In *New Eyes on the Universe* I repeat the oft-quoted claim that the cosmological constant is the source of the biggest discrepancy between theory and observation in all of science. The discrepancy arises because cosmologists measure the cosmological constant to be 10^{-29 }g/cm^{3}. (At least, this is the value assuming that it’s a cosmological constant that’s causing the accelerating expansion of the Universe. It’s possible that dark energy has some explanation other than a positive cosmological constant, but that seems increasingly unlikely: we seem to live in a Universe with a non- zero cosmological constant, and this constant is blowing the Universe apart.) Physicists, using our best theories of Nature – quantum field theories – calculate the value of the cosmological constant to be about 10^{91 }g/cm^{3}. That means theory differs from observation by a factor of 10^{120}.

The discrepancy between theory and observation here is so bad that it’s a joke. Such large numbers simply don’t happen often in physics. (For comparison, the number of particles in the observable universe is about 10^{80}. This is inconceivably smaller than 10^{120}.) It tells us that physics needs some new ideas – and physicists have indeed been looking around for decades for those ideas. For an increasing number of physicists it means we need to embrace anthropic thinking; others have not given up on the idea that a unified understanding of gravity and quantum theory will explain the value of the cosmological constant; or perhaps some as-yet undreamed of theory will solve the problem.

Whatever, it’s difficult to imagine how a discrepancy in science could possibly be bigger than 10^{120}. But I recently came across an error that dwarfs even this. (Whether you think my example comes from ‘real’ science depends on your opinion of economics. It’s said that astrology was invented to make economists look good, but let’s give them the benefit of the doubt.)

In his entertaining and informative book about the 2007/2008 meltdown of the global financial system, *Whoops: Why Everyone Owes Everyone and No One Can Pay*, John Lanchester presents a quote made by David Viniar, Chief Financial Officer of Goldman Sachs. Viniar was trying to explain why, in August 2007, the premier Goldman Sachs hedge fund was worth about one quarter less than it had been worth at the start of the year. Viniar said: “We were seeing things that were 25 standard deviation moves, several days in a row.”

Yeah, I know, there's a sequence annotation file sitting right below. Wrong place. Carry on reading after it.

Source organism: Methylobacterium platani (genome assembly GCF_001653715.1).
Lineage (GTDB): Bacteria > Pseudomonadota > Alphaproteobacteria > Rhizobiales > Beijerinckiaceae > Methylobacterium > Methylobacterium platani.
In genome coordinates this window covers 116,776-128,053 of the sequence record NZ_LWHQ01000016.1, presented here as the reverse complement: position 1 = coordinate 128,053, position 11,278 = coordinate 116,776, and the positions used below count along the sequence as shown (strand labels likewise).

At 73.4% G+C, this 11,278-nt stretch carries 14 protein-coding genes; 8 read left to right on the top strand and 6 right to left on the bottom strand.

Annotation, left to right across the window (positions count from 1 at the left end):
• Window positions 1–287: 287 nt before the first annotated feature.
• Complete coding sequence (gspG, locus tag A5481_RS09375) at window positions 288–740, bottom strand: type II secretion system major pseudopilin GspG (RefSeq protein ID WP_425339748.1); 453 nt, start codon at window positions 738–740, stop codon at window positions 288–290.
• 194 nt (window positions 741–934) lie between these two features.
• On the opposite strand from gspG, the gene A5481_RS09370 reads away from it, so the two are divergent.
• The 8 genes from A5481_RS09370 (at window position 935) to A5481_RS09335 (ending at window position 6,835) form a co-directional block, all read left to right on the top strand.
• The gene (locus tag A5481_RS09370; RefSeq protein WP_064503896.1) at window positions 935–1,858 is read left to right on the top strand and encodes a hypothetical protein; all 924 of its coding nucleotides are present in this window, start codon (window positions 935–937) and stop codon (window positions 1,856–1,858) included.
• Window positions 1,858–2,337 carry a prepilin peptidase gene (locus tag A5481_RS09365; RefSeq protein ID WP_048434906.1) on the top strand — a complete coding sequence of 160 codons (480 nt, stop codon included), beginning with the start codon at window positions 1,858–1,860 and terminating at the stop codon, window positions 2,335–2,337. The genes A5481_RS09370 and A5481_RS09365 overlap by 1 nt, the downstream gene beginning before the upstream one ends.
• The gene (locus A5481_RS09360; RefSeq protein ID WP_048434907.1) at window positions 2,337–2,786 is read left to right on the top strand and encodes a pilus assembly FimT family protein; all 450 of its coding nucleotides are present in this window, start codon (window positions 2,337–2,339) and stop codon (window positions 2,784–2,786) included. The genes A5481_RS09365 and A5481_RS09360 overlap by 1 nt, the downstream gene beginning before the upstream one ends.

Viniar’s statement is so wrong that it’s difficult to put into words. But I’ll have a go.

What is the probability of observing one of these 25-sigma events that Viniar was seeing so frequently? Well, economists often base their models on a Gaussian distribution of events, and in that case standard deviations are easy to calculate. (Actually, economists also use a ‘fat-tailed’ distribution. If Viniar based his remarks on a fat-tailed distribution then that would have the effect of softening the numbers I give below, but it wouldn’t in any way affect the conclusions. In the same way, there are ways of presenting the ‘cosmological constant argument’ that reduces the discrepancy between theory and observation to a mere 10^{30} – but that of course doesn’t solve the underlying problem.) Assuming that there are 250 trading days in a year, then on the basis of a Gaussian distribution one would expect to see:

- a 2-sigma event on one trading day out of about 44
- a 3-sigma event on one day out of about 741 days
- a 4-sigma event about once every 31560 days
- a 5-sigma event about once every 3483046 days
- a 6-sigma event about once every 1009976678 days

You no doubt can see where this pattern is heading. The probabilities get very small very quickly. I’d never really thought about the probability of a 25-sigma event, since for all practical purposes it’s zero. But it’s possible to do the sums, and it turns out that someone like Viniar should have expected to see a “25 standard deviation move” on one trading day out of 3.1 x 10^{136}. (For the purposes of comparison, about 5 x 10^{12} days have elapsed since the Big Bang.) And Viniar, the lucky chap, was seeing such an incredibly, unbelievably, humongously improbable event happening on a daily basis!

The discrepancy between observation and the predictions of basic economic models completely dwarfs the discrepancy between observation and physicists’ prediction of the value of the cosmological constant. It’s not even close. The difference seems to be that physicists know their models are wrong, and are trying hard to fix them; economists at hedge funds are still investing other people’s money using demonstrably incorrect models. David Viniar remains CFO of Goldman Sachs.